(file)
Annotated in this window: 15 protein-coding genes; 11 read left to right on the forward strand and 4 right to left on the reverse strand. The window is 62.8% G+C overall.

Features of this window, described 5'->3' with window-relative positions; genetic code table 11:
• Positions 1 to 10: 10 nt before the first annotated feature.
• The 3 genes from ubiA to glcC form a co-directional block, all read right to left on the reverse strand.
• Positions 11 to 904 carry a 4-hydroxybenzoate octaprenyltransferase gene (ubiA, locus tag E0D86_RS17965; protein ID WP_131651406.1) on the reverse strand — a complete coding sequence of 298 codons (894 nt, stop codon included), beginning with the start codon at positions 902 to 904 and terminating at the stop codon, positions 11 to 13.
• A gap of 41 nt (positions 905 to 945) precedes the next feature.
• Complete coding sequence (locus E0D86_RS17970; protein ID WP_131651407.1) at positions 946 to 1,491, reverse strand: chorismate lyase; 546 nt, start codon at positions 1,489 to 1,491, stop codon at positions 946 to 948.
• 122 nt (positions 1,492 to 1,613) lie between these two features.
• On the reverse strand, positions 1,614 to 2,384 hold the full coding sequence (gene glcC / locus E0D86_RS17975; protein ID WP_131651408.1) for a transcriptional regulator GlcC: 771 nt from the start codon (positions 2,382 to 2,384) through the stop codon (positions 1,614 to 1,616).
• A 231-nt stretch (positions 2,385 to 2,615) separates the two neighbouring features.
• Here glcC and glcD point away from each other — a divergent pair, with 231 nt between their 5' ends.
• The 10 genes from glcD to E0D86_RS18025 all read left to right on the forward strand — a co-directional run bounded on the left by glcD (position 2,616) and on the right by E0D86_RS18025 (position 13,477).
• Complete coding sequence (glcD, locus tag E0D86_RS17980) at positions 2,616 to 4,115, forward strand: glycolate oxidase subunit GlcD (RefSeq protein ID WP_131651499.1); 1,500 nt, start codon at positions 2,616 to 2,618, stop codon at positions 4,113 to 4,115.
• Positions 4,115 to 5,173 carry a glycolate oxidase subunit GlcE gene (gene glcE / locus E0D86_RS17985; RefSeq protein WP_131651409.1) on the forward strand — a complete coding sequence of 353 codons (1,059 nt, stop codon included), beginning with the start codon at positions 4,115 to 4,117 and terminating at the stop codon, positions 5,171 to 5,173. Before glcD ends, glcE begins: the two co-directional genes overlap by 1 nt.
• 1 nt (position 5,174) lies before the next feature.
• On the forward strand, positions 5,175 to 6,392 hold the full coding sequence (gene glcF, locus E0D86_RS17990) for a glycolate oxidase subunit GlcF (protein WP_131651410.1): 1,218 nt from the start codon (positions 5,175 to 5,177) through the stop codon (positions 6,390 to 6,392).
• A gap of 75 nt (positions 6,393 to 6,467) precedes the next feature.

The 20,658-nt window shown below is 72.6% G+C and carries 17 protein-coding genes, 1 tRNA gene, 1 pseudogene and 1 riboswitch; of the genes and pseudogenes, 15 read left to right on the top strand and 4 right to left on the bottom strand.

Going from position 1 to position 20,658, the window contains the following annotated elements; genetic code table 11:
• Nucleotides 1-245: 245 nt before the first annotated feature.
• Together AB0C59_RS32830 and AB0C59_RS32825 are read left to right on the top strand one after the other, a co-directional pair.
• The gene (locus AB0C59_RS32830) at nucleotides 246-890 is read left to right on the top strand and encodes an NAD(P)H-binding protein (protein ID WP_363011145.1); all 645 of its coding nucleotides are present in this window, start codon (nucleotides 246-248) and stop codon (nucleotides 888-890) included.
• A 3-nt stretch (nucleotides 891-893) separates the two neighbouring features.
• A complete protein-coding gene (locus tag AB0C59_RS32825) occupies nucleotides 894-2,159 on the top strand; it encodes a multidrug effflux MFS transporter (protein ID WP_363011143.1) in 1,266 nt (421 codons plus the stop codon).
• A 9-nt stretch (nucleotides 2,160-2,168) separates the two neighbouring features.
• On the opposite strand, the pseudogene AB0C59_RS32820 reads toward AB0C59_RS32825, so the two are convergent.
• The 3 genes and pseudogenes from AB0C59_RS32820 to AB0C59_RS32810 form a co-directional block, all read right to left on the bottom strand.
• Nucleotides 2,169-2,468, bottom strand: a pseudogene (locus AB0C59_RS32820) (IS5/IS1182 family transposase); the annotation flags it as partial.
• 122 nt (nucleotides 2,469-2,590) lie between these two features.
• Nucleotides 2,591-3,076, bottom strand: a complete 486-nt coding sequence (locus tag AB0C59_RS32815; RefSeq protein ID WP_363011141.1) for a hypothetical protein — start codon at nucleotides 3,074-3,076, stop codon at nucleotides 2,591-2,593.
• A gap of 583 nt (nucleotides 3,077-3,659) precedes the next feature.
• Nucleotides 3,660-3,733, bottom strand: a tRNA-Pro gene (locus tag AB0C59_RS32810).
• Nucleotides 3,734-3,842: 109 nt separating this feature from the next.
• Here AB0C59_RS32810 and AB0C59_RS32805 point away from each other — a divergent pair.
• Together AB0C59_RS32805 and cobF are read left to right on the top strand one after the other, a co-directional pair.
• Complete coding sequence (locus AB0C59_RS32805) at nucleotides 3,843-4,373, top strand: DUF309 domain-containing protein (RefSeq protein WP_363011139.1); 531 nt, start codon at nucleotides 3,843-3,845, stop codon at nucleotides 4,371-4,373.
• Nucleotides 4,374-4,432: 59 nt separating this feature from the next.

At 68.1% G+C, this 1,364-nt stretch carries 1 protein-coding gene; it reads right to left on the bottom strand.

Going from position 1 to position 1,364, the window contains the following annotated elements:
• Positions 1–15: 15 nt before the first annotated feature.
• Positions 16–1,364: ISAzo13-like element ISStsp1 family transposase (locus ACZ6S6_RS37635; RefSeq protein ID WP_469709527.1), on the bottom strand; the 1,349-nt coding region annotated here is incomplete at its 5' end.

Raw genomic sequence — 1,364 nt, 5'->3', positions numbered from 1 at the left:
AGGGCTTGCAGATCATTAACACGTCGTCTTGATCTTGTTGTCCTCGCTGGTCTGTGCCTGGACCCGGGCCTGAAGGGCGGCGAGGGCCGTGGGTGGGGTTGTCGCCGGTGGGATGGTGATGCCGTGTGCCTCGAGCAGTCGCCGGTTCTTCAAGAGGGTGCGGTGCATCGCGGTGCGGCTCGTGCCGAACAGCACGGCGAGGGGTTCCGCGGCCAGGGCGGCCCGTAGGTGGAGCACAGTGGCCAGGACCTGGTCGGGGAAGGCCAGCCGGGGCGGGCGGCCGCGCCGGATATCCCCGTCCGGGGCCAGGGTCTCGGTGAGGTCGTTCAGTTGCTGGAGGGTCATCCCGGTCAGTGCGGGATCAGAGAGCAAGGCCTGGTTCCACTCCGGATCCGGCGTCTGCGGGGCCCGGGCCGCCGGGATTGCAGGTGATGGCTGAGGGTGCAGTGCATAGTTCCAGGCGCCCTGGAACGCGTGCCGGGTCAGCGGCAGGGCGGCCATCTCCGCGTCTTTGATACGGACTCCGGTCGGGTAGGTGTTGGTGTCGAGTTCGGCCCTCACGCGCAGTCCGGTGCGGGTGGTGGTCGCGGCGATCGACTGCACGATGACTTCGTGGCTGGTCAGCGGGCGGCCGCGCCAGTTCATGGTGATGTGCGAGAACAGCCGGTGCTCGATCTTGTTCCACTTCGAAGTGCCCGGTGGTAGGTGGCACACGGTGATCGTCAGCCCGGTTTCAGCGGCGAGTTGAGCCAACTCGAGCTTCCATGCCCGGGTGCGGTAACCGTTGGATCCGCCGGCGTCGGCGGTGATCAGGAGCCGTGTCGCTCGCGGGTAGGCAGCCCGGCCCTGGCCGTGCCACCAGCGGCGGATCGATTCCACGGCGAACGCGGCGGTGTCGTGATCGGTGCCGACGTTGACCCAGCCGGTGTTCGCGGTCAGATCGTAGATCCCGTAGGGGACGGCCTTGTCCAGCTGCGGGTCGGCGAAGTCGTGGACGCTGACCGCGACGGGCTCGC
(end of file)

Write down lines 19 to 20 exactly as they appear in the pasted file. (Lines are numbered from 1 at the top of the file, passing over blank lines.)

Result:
Going from position 1 to position 20,658, the window contains the following annotated elements; genetic code table 11:
• Nucleotides 1-245: 245 nt before the first annotated feature.